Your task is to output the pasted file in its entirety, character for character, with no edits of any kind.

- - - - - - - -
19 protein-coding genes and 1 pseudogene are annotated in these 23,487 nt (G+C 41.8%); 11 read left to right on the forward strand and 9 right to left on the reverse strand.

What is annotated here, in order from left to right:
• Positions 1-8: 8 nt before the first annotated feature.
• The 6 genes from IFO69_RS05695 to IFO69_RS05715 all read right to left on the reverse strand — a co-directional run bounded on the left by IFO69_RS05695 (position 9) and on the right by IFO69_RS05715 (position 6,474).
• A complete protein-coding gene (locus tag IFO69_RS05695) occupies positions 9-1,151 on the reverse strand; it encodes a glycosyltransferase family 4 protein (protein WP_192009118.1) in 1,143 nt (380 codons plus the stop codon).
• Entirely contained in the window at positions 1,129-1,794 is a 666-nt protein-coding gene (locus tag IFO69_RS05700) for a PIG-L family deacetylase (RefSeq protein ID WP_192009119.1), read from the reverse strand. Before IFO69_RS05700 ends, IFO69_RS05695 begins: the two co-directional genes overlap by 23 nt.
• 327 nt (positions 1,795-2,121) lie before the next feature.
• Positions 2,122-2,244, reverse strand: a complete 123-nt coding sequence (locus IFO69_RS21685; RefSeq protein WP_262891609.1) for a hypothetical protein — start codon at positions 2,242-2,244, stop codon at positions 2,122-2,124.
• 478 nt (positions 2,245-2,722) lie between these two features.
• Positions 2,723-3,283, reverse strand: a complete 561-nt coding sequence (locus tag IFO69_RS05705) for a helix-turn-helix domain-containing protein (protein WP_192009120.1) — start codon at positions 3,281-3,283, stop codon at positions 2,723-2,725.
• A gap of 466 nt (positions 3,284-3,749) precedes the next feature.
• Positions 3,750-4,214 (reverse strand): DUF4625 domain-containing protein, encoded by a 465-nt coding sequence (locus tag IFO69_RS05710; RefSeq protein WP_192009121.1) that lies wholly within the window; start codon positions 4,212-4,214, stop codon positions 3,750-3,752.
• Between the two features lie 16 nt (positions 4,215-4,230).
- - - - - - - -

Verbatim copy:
19 protein-coding genes and 1 pseudogene are annotated in these 23,487 nt (G+C 41.8%); 11 read left to right on the forward strand and 9 right to left on the reverse strand.

What is annotated here, in order from left to right:
• Positions 1-8: 8 nt before the first annotated feature.
• The 6 genes from IFO69_RS05695 to IFO69_RS05715 all read right to left on the reverse strand — a co-directional run bounded on the left by IFO69_RS05695 (position 9) and on the right by IFO69_RS05715 (position 6,474).
• A complete protein-coding gene (locus tag IFO69_RS05695) occupies positions 9-1,151 on the reverse strand; it encodes a glycosyltransferase family 4 protein (protein WP_192009118.1) in 1,143 nt (380 codons plus the stop codon).
• Entirely contained in the window at positions 1,129-1,794 is a 666-nt protein-coding gene (locus tag IFO69_RS05700) for a PIG-L family deacetylase (RefSeq protein ID WP_192009119.1), read from the reverse strand. Before IFO69_RS05700 ends, IFO69_RS05695 begins: the two co-directional genes overlap by 23 nt.
• 327 nt (positions 1,795-2,121) lie before the next feature.
• Positions 2,122-2,244, reverse strand: a complete 123-nt coding sequence (locus IFO69_RS21685; RefSeq protein WP_262891609.1) for a hypothetical protein — start codon at positions 2,242-2,244, stop codon at positions 2,122-2,124.
• 478 nt (positions 2,245-2,722) lie between these two features.
• Positions 2,723-3,283, reverse strand: a complete 561-nt coding sequence (locus tag IFO69_RS05705) for a helix-turn-helix domain-containing protein (protein WP_192009120.1) — start codon at positions 3,281-3,283, stop codon at positions 2,723-2,725.
• A gap of 466 nt (positions 3,284-3,749) precedes the next feature.
• Positions 3,750-4,214 (reverse strand): DUF4625 domain-containing protein, encoded by a 465-nt coding sequence (locus tag IFO69_RS05710; RefSeq protein WP_192009121.1) that lies wholly within the window; start codon positions 4,212-4,214, stop codon positions 3,750-3,752.
• Between the two features lie 16 nt (positions 4,215-4,230).